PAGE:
My Name Story is a portrait-video project that examines the AAPI experience through the lens of our names at the intersection of race, gender and class. This project explores themes of identity, belonging, and reclamation in a country that oftentimes labels AAPIs as the other and perpetual foreigner. The project includes women from different generations, ethnicities and experiences who have had, at one point or another, struggles with their names and the meanings attached to them.

The Stories

Participants of My Name Story were asked to share the stories of their names through portraits taken with a photograph of themselves that represent the story of their name. They wrote letters to the version of themselves that they were photographed with to help them process and reflect on their name stories. Video interviews were conducted with each participant.

While videos are not yet available, portraits, written excerpts of their interviews and audio are available for most participants. Click on each portrait to read and listen to a condensed preview of each woman’s story.

Jeannie Liu

I thought that maybe for the first time, I would feel this connection to a land, to a people, to a place...I felt very much far away and ultimately, this is how I’ve kind of felt my whole life.

A month after we moved to the US, my parents decided to move us all to Georgia. When I started school that fall, my mother was talking to a neighbor of ours and she asked, ‘What's going to be her name at school?’ My mom said, ‘That's obvious―Zhen Yi’ and the neighbor says, ‘You can't possibly name her that because she's never going to fit in.’ So my mother asked what my name should be because not really speaking English, there's no way that my parents could have come up with a name. My name being Zhen Yi, my neighbor thought, why not Jeannie? As old as I am at 44, I should have, at this point, really enmeshed myself with that name and I haven't. I just don’t identify with it. I've just sort of accepted it.

This picture was taken shortly after graduating from high school and we got an opportunity to go to China. I had high expectations. It's like a motherland for us and for any of us who are Chinese, who were not born in China but feel this kind of pull to go and visit and see where we're from and our history and and all the places that my parents or my grandparents talked about… I thought that maybe for the first time, I would feel this connection to a land, to a people, to a place. Truth be told, I didn't. I felt as much of a foreigner as I did coming to the US the first time or even going back and visiting South Korea. I felt very much far away and ultimately, this is how I’ve kind of felt my whole life…this kind of a separateness and distance from myself and everybody else around me.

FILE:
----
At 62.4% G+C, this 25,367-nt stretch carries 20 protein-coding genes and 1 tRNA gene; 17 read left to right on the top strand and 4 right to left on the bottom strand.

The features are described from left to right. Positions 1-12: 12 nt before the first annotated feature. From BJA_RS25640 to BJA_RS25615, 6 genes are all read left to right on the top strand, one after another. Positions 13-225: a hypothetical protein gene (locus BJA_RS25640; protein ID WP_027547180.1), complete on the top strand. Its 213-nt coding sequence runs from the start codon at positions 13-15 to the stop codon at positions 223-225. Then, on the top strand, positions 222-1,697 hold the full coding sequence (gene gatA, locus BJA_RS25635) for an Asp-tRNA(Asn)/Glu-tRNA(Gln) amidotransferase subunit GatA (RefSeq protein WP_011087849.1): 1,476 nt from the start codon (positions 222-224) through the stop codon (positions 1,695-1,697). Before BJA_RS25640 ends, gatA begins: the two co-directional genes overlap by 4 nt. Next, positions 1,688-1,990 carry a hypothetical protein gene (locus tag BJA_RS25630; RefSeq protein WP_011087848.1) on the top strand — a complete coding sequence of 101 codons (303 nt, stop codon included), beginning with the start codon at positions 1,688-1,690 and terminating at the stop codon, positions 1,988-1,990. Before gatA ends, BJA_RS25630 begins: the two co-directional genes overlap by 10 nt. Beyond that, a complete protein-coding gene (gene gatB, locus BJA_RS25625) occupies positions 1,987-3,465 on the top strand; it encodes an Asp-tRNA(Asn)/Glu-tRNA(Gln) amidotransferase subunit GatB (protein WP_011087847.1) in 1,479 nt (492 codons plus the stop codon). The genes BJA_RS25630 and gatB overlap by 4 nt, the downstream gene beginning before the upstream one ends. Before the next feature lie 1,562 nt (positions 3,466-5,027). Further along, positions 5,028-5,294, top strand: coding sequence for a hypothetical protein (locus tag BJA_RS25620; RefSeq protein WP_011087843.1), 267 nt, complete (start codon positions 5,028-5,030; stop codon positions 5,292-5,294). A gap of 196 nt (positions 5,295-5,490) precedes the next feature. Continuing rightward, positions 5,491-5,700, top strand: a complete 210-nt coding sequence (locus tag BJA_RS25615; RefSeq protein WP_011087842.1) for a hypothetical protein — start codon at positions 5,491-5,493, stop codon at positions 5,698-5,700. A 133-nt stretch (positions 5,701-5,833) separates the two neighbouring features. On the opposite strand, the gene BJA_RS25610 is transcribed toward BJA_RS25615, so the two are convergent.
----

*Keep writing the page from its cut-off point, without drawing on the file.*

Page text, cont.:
Siemny Chuon

I always felt uneasy about having changed my name. I felt like I was a sellout. It was always a source of shame for me. Honestly, it was a reminder of how I couldn't stand up for myself.

When I entered my career, I was really proud to be one of the few Cambodians working in TV news (Kiro7) and I knew that it was a source of pride for me, but also a source of pride for my community. It was made clear to me that in order for me to accept this job, I would have to be okay with changing my name, that I would have to accept this as a condition of employment.

I always felt uneasy about having changed my name. I felt like I was a sellout. It was always a source of shame for me. Honestly, it was a reminder of how I couldn't stand up for myself. But I still wanted to be proud of being Cambodian and proud of my refugee roots so on World Refugee Day, I wanted to share that I am a refugee. I found a baby picture, one that was taken of me at the refugee camp before we came here to the United States, but in that picture there's also a small chalkboard in front of me that has my name on there, Siemny Chhuon, and also some numbers associated with my status. I wanted people to know that refugees matter and I wanted people to know that refugees are among us.

But I also felt really uncomfortable because then I would be opening up more questions because people knew me on air as Siemny Kim, even my coworkers. It was nothing that I'd ever discussed publicly before, so I felt really uncomfortable about opening up that conversation and I wasn't ready. I wasn't ready to admit publicly that I wasn't strong enough to keep my own name. So instead, I cropped out my name and I just shared the baby picture.

Maridelle Levya

So though my mom had told me, don't let your skin get any darker, that was the first time that I realized everyone thinks brown skin looks like dirt. I just remember feeling like I was ugly and I would always be ugly.

I got to be really aware of noticing all of the differences, all the things that aren't ideal. I didn't want to be who I was...I've only dated white guys so I knew I would marry someone white. Growing up I thought, oh, I'm not going to take my husband's last name but I definitely did and one of the reasons is that he has a very American last name...and even after getting divorced, I kept that last name. I liked my identity, at least my name didn't sound Asian or Filipinio.